In this, the second ‘teaser’ for the Tech Law Masterclass series of articles which will appear in the October/November issue of Computers & Law, Daithí Mac Síthigh considers approaches to regulation of communications of all kinds, reflecting on lessons from the past – especially lessons about categorisation and how specific regulation should be
The pages of Computers & Law have often been home to sharp analysis of Bills introduced in Parliament that would add to the body of ‘information technology law’; Law Commission reports, and lacunae made visible in judicial decisions, are similarly assessed. Other writers assess technological changes with a view to how they might ‘fit’ (or otherwise) within the law as it stands. One understandable reaction is to doubt the value of an older approach of regulating the use of specific technologies. Why do we need to differentiate between cinema, DVD, newspaper, carrier pigeon (or even legal periodical) in this great age of convergence? Can we not just identify the relevant harms, rights, and wrongs, and allow the technology to fade into the background?
In Medium Law (Routledge, 2017), I had two objectives. One was to identify the extent to which definitions of the medium (e.g. through applying provisions based on the delivery platform and/or the use of specific technologies) are found in media and entertainment law. The second (and more difficult) goal was to comment on how significant the medium is to the operation of regulatory systems - such as where a rule is drafted with one technological context in mind but applies more broadly.
Within communication and media studies, the call to engage with the medium of communication is most associated with two Canadians: Harold Innis and Marshall McLuhan. Neither were lawyers; the former was an economic historian and the latter a literature professor turned cultural theorist (and, for a few years, media star). They studied the history of communications, making arguments about the relationship between a medium and its social or economic impact. Famously, McLuhan argued that the ‘medium is the message’, though Innis explored the point in much more detail in his extensive analysis of the relationship between communications technology and human societies over centuries. Although open to criticism that they take a ‘determinist’ approach to technology, their work (and that of later researchers in a so-called ‘Toronto School’ of communications) can help us to analyse law - especially media law. Through closer attention to the medium, we can examine whether differences in the treatment of the ‘same’ content can be justified, as well as whether applying the same rule across more than one medium could lead to differing results depending on the characteristics of a particular medium.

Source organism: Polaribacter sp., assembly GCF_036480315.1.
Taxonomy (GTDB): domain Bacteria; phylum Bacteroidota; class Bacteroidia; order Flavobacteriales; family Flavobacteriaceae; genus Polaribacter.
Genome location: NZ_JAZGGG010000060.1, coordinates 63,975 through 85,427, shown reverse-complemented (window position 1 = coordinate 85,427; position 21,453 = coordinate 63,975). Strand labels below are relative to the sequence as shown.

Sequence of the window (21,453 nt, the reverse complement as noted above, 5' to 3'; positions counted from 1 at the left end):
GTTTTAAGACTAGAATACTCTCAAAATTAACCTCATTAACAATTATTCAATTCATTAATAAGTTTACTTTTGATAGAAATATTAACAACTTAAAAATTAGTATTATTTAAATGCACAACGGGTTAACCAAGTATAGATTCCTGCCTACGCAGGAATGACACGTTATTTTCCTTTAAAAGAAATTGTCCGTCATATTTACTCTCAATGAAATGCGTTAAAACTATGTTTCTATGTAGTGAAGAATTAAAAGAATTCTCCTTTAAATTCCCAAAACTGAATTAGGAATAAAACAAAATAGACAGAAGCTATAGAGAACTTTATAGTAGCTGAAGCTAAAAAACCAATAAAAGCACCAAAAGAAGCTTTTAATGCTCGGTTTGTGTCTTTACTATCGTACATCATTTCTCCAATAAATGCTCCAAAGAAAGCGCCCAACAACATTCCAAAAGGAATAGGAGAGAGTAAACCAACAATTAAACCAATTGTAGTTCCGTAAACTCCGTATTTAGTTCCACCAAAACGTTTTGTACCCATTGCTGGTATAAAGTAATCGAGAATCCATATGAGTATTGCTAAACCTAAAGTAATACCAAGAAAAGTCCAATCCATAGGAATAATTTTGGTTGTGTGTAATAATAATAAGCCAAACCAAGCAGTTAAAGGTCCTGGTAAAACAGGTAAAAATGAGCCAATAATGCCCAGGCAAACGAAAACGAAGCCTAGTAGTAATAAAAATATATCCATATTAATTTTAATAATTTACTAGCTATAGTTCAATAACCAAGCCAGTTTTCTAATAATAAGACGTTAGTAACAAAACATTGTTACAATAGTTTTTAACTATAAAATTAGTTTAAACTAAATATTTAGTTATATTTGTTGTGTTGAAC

Many of the media laws we already have developed by reference to a particular medium. Cinemas have been regulated since 1909 through control of ‘exhibiting’ a moving picture. In 1984, video recordings became the subject of a new statute - although these provisions cannot apply to, for instance, downloads or streaming, unless Parliament revisits the matter. Later in the 1980s, an industry-led system (now the statute-backed Phone-paid Services Authority) tried to put some order on the emerging sector for ‘premium rate services’ accessed through telephone networks; it now covers using a phone bill/credit as a payment mechanism, though has no application to content paid for by other means. New tax credits in the creative sector similarly have interesting tests - here, a film is only a film if it is ‘genuinely intended for theatrical release’, and specific regimes apply for games, animation, and the like. Certain video-on-demand services are regulated by Ofcom as required by EU law, though with the actual regulatory requirements being quite minimal, the main area of dispute has been whether the service meets the regulatory test (including the beautifully circular notion of whether the on-demand service is sufficiently ‘television-like’). The list goes on. We do this in various other areas of law too: I mention ecclesiastical law (and its rich history of cases about how to speak and behave at the altar) and planning law (with its multitude of distinctions between flags, balloons, posters, and more), though an even more obvious example might be how expression and assembly rights fare in human rights law.